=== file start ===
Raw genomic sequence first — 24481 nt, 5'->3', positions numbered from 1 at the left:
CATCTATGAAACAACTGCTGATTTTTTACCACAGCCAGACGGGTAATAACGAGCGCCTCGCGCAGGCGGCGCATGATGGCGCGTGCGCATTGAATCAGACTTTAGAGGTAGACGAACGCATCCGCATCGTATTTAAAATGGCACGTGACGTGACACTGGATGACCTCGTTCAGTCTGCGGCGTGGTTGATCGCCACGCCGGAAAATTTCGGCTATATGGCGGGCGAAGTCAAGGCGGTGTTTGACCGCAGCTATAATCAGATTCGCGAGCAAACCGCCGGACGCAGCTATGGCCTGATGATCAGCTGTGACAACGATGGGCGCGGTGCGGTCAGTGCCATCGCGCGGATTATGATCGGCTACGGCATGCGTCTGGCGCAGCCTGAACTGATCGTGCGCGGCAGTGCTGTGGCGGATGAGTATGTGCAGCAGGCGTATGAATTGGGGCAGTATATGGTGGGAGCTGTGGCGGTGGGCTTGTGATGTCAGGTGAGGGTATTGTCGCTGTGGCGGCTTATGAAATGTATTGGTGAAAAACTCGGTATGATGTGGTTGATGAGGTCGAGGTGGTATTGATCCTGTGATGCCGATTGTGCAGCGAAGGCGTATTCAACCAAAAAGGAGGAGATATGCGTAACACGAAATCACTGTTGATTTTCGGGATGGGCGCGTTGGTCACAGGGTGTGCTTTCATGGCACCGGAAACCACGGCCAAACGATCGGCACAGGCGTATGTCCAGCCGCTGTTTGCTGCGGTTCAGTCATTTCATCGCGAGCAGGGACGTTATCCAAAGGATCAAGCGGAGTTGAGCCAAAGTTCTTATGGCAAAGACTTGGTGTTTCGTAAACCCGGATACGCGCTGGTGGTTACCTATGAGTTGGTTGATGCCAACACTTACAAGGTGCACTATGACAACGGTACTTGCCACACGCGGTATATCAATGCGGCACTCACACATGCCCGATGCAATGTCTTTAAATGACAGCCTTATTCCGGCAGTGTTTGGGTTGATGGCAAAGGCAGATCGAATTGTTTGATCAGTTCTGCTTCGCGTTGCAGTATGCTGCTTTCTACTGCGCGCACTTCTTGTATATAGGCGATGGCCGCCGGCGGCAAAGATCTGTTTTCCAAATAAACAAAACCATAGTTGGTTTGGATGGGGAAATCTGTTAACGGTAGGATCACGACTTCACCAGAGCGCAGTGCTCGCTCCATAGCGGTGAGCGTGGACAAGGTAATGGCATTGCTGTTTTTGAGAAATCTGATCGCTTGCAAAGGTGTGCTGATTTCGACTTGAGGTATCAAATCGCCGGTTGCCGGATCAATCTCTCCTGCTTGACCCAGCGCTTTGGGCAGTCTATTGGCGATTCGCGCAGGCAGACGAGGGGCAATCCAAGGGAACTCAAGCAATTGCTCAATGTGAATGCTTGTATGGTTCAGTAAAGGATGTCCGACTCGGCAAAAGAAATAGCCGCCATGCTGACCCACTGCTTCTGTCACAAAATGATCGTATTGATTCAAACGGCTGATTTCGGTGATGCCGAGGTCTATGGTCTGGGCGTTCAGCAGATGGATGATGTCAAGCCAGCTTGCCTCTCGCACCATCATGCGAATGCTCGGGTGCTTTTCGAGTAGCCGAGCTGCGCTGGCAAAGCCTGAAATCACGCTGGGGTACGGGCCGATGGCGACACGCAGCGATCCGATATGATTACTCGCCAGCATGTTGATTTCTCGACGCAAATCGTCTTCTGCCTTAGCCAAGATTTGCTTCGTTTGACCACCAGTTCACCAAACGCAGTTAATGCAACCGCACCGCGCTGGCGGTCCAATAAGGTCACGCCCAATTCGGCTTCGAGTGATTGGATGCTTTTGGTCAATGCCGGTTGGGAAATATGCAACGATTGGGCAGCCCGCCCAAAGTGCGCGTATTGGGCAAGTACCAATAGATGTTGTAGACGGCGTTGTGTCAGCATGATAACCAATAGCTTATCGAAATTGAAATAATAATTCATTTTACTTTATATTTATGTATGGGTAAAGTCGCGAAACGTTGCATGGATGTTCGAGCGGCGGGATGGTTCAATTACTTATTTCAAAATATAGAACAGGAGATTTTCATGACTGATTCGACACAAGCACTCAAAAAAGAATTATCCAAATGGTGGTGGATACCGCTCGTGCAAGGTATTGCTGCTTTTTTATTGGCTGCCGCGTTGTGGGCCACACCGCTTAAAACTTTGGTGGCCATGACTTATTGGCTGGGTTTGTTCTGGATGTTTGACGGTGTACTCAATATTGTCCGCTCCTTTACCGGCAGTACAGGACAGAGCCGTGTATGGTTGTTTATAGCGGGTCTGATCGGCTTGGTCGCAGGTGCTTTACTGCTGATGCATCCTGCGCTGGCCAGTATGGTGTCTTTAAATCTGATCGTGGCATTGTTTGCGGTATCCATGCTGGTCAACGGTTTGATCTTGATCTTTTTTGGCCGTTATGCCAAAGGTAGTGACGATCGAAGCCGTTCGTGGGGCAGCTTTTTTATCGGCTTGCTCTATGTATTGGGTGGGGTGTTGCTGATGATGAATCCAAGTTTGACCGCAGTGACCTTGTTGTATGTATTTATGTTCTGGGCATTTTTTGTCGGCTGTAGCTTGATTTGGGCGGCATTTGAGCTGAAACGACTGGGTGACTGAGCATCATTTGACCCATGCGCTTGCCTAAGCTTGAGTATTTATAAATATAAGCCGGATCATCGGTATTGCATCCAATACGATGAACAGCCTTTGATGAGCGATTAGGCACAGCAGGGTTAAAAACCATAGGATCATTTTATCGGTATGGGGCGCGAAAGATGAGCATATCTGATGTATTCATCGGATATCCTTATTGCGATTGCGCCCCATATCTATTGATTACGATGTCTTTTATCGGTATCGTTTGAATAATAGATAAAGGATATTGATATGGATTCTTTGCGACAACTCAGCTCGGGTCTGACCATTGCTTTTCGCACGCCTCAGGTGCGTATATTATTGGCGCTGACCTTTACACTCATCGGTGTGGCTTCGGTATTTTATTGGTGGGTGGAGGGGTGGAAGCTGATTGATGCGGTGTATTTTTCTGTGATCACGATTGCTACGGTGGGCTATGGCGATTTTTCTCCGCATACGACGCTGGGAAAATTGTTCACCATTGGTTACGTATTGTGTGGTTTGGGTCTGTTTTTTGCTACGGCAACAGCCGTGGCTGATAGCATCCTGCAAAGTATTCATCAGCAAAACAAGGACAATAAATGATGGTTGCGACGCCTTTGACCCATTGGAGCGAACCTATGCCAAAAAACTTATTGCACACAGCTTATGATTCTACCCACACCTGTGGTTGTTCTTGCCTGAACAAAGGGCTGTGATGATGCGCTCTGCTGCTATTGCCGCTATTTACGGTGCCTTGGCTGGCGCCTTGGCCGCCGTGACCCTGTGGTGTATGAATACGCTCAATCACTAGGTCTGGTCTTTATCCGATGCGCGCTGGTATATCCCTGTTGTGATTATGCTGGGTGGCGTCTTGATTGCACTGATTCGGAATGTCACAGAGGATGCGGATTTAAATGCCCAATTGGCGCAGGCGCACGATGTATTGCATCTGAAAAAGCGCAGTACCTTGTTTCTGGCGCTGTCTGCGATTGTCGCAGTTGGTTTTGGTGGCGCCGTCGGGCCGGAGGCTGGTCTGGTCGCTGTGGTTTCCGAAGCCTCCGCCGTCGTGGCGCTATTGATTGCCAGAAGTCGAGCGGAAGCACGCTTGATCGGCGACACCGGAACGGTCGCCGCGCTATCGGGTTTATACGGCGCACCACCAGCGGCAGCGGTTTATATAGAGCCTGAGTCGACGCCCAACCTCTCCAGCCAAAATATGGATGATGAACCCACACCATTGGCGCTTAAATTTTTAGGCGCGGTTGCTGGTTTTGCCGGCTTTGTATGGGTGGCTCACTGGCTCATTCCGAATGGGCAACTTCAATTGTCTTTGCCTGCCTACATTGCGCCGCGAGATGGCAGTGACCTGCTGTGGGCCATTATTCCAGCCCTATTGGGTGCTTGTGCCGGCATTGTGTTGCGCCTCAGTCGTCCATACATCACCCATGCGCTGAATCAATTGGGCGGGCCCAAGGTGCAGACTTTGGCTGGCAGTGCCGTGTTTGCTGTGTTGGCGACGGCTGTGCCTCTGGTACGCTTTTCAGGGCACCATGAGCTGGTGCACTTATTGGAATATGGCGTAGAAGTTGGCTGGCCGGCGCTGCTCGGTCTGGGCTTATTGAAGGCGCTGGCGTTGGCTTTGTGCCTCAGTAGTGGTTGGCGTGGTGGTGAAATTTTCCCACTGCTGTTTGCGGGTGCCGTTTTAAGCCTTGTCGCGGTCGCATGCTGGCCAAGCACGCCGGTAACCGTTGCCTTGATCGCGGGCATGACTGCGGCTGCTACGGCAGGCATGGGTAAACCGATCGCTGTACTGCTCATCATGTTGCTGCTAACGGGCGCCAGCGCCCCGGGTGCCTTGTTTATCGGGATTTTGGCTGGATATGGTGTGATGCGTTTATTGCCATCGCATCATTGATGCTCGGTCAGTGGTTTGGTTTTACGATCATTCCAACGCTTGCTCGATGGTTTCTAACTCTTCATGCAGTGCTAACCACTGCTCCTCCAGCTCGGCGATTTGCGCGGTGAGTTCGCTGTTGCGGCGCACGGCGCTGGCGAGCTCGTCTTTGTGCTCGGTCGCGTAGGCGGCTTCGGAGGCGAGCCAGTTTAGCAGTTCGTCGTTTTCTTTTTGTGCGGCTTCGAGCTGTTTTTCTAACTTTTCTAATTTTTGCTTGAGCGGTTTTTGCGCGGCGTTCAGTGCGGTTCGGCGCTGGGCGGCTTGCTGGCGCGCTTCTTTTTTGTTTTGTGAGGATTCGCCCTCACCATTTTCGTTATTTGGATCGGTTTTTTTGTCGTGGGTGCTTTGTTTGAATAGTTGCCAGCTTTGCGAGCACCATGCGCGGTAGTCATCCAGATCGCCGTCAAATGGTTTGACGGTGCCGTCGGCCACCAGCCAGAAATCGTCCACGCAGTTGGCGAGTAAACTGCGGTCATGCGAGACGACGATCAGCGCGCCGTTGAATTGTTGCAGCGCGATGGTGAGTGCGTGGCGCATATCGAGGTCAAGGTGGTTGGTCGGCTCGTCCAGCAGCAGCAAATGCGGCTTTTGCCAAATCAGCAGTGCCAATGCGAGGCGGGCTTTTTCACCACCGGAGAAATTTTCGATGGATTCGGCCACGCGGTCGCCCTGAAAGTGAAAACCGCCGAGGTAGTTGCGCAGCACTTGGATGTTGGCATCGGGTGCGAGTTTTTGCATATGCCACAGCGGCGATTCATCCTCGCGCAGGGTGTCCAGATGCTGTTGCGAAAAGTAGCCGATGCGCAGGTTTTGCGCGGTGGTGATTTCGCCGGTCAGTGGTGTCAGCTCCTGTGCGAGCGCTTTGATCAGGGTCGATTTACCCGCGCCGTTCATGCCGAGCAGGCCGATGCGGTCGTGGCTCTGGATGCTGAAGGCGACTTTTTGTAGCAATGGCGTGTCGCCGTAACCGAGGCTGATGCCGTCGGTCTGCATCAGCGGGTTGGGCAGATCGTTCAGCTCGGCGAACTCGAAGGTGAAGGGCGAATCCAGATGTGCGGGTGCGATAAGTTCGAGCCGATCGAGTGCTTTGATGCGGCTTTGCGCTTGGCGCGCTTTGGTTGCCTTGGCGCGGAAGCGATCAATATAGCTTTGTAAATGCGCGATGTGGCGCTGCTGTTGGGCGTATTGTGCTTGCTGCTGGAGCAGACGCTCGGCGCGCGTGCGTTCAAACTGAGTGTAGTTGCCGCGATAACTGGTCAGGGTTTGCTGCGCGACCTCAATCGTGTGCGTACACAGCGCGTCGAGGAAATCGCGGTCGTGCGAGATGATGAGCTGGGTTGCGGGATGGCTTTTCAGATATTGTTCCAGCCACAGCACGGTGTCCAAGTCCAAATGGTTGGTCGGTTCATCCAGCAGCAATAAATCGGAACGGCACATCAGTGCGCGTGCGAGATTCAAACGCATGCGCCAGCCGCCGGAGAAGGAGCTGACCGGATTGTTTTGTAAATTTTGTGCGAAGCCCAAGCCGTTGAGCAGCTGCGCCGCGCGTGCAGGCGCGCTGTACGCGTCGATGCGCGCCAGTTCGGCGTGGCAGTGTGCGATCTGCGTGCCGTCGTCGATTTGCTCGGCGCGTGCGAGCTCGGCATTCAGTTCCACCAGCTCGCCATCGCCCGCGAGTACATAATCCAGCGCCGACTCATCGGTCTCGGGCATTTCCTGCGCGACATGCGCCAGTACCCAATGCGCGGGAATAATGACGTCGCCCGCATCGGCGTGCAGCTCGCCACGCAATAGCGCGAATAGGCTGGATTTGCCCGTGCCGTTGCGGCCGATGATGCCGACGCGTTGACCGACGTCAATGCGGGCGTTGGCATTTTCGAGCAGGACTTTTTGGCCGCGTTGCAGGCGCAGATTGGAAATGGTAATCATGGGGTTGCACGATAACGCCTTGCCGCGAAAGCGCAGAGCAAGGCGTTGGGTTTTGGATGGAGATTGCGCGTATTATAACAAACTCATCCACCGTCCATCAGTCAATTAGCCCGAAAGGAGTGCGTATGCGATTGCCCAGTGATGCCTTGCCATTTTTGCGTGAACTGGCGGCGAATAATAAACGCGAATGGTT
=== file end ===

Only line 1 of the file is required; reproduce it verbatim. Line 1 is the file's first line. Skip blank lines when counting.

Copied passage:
Raw genomic sequence first — 24481 nt, 5'->3', positions numbered from 1 at the left: